The pandemic is forcing many professionals to put themselves and their livelihood first. There are many layers to our lives. It’s hard to say in blanket statements what we all want anymore. We all want to feel valued in 2021, and there are “no’s” to give out. Another talking point to what professionals wish to in 2021 is to work from home even if we have to sacrifice some cash.
Bloomberg recently reported some professionals are willing to take up to a 15% cut in pay to stay home to work. In addition, many are eager to give up time off to work from home.
Working at a big company would sacrifice a little salary to buy back travel time if I were working at a big company. For many of us who had to travel more than two hours a day (sometimes driving) is a lot of time. Those hours mean much more when you have small children growing and maturing faster than we can keep up. It gives us time to attend a child’s participation in sports or to help with homework. You can’t get that time back.
Many professionals have radically valued career development more than ever.
We can scale our careers more conveniently as we can do it from anywhere. And it doesn’t have to cost us vacation time or overtime to do more of it. What we do realize is our employer is less likely to invest in our future. They are more interested in the now. If we’re lucky to get that boost from our employer, our cup should be overflowing with gratitude.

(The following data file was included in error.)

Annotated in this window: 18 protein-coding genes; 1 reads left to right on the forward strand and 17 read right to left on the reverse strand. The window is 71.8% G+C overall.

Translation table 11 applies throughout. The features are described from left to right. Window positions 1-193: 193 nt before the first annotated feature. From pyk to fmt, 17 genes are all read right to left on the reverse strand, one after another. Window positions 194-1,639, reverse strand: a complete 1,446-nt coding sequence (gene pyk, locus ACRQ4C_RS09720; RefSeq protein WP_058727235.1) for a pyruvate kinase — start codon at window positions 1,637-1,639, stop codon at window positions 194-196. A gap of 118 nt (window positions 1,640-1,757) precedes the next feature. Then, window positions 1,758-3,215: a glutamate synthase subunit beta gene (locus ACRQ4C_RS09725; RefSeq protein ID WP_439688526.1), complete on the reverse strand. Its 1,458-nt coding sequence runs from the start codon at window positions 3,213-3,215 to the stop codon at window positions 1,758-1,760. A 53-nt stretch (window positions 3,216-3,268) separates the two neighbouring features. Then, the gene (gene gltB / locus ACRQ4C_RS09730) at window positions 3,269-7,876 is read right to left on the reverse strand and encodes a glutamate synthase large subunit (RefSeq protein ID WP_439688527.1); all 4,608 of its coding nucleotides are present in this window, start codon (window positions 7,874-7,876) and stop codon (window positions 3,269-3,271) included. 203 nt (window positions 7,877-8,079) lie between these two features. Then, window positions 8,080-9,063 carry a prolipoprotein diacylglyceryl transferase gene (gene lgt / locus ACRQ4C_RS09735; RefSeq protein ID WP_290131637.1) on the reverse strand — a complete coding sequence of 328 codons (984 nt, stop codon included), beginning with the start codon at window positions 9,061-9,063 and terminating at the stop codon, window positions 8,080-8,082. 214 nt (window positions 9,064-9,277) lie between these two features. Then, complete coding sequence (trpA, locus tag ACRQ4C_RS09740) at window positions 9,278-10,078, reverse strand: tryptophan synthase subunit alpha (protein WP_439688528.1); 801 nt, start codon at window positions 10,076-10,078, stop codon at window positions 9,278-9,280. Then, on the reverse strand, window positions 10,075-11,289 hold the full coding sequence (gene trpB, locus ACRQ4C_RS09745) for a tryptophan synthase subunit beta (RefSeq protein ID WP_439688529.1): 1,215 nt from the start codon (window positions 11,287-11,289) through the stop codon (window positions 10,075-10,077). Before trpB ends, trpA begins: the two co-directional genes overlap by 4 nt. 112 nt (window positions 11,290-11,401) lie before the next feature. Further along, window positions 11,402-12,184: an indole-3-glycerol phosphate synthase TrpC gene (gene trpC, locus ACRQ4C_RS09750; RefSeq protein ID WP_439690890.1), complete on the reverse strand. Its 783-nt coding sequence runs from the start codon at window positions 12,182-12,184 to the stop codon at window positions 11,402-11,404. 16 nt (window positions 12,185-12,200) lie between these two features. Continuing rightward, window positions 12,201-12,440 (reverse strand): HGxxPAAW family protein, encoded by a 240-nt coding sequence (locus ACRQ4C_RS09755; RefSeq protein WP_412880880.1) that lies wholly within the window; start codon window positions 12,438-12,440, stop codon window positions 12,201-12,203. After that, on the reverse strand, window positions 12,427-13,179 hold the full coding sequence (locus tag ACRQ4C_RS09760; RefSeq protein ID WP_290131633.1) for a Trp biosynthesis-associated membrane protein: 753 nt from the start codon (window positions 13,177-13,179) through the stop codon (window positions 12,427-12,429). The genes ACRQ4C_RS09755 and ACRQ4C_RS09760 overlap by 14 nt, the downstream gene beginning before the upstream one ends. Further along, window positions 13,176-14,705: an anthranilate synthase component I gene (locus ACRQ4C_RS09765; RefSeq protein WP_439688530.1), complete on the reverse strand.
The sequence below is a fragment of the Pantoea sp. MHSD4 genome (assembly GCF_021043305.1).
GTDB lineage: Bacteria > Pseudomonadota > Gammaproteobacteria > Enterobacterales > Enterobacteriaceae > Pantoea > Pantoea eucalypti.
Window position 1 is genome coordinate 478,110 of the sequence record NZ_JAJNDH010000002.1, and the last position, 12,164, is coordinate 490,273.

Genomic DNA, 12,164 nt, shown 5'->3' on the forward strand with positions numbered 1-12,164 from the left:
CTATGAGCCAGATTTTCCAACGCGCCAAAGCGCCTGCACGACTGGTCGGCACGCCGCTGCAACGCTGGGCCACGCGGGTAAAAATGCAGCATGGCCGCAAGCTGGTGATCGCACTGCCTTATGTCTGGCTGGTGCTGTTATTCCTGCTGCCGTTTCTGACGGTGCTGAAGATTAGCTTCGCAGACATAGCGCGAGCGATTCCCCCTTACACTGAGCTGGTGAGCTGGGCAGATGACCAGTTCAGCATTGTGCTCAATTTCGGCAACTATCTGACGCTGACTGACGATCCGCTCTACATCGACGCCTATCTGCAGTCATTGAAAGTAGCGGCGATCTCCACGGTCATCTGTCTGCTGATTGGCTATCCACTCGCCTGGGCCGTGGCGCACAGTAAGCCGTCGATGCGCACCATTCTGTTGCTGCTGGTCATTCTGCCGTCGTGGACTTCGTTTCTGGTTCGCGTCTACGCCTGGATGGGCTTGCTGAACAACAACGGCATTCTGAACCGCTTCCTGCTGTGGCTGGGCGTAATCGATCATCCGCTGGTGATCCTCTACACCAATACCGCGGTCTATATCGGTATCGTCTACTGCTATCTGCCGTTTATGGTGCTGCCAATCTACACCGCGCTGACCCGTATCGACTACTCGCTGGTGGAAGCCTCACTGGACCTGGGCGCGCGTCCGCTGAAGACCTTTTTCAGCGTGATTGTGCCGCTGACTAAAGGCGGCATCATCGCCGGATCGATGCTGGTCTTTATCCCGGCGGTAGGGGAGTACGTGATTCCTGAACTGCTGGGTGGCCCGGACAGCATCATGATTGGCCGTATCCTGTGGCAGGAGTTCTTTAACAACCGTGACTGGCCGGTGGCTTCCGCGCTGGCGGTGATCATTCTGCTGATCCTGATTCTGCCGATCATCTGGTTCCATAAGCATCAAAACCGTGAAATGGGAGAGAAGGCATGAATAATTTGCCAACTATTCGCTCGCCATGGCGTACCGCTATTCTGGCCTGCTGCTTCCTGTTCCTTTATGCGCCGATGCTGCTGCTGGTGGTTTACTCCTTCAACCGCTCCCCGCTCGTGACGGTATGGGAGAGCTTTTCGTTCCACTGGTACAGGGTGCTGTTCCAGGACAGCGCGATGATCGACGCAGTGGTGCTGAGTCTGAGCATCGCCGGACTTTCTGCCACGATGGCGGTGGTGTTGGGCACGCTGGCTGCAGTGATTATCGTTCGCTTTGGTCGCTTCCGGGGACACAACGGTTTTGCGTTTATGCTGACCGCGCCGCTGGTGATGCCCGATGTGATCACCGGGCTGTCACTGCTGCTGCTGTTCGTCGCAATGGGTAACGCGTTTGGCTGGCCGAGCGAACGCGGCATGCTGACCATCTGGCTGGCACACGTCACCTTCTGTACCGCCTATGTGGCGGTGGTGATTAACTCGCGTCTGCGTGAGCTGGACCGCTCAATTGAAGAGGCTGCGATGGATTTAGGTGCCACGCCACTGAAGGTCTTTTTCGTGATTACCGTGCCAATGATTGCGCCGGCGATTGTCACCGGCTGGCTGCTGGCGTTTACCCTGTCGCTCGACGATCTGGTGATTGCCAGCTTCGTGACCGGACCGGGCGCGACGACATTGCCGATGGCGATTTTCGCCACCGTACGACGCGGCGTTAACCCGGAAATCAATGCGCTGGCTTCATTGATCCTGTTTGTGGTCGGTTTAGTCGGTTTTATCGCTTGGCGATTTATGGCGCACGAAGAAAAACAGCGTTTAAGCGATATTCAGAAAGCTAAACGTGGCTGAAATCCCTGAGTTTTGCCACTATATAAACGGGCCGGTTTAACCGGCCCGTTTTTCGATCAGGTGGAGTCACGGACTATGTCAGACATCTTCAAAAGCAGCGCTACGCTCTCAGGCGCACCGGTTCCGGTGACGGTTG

Consider a disaster recovery plan for your work.
A recent Gallup poll showed people had to change how they worked, and it wasn’t perfect. The longer the pandemic disruption lasted, workers did adjust:
Since November, however, worker reports of difficulty have eased, although workers continue to report doing their job differently. This workflow could either be a sign that workers are getting accustomed to the changes or that refinements have been made to make those changes easier.
It is finding a workplace that values you, me and all of us.
My friend Scott Behson’s new book, The Whole Person Workplace, discusses how employers create a welcoming, inclusive culture. In my recent conversation with him, he shared with me in an email several questions job seekers can ask to help them discern, such as a workplace.
Two of them are:
- How did you help employees with feelings of burnout and overwork during the height of the pandemic? What lessons from that time are you continuing to apply going forward?
- Can you tell me about someone who, at one point in their career with you, had to alter their work because of life demands and is now in a leadership position?
These are great questions because they speak to several real issues exposed by the pandemic:
- How the company arranges work to help workers through stressful instances?
- How will I feel about the company during a crisis of any kind?
- Does altering a workload (not necessarily lightening it) create a negative view of my performance?
I’m sure there are other ways to view these questions. But I think it’s time to evaluate what is important to us outside of compensation. People may take jobs that underutilize their abilities and talents to claim peace of mind. Others want to work remotely without a negative and lasting effect on their careers. All of us want to end up at the same place: Feeling valued.